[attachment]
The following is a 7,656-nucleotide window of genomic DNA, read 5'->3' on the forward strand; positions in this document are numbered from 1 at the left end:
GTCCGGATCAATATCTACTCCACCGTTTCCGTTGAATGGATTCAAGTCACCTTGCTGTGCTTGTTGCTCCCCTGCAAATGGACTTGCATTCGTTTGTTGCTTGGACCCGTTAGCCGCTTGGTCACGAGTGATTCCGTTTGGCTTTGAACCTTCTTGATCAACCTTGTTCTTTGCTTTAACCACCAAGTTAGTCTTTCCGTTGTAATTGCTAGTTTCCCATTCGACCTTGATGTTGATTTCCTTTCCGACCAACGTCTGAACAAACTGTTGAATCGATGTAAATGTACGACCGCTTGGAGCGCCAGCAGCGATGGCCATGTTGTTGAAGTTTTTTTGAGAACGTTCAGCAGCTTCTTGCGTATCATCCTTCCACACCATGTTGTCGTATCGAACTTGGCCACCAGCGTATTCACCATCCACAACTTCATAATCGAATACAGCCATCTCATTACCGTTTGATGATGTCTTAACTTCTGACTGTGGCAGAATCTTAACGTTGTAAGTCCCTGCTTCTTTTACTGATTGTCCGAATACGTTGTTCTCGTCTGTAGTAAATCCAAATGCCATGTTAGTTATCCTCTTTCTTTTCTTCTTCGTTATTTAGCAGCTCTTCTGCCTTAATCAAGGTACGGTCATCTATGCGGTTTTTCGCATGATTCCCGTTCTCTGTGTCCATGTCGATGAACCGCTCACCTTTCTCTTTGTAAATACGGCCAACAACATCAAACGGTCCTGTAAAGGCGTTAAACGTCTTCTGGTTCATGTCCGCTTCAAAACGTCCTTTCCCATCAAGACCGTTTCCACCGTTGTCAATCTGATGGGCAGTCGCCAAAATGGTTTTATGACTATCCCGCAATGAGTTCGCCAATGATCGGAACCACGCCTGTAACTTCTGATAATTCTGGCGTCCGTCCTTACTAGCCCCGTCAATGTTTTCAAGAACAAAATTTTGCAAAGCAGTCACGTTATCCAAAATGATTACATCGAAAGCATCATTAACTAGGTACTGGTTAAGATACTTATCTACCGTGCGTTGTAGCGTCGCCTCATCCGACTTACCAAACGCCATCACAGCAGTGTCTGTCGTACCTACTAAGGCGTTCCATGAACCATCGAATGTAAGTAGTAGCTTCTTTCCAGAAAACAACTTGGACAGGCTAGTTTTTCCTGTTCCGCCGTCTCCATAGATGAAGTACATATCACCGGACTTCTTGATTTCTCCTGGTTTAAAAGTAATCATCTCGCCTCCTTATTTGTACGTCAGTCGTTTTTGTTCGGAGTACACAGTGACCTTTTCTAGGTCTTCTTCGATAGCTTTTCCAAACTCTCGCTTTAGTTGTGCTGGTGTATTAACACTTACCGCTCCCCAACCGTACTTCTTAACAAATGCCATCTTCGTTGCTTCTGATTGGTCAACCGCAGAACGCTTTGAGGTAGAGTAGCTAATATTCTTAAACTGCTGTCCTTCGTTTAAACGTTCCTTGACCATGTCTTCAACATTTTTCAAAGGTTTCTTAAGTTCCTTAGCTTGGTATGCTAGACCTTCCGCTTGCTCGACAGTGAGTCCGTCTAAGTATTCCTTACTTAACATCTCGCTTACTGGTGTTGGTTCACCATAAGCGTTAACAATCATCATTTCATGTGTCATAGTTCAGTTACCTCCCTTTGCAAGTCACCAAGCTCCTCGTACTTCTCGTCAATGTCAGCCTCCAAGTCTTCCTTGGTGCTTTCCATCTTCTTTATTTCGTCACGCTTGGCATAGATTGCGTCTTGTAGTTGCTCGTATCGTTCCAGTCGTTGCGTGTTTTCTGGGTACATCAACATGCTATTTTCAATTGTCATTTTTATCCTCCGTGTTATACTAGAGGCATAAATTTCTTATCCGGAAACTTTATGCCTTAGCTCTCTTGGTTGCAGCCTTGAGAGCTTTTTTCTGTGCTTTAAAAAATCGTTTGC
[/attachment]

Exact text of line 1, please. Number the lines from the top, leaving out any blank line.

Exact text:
The following is a 7,656-nucleotide window of genomic DNA, read 5'->3' on the forward strand; positions in this document are numbered from 1 at the left end: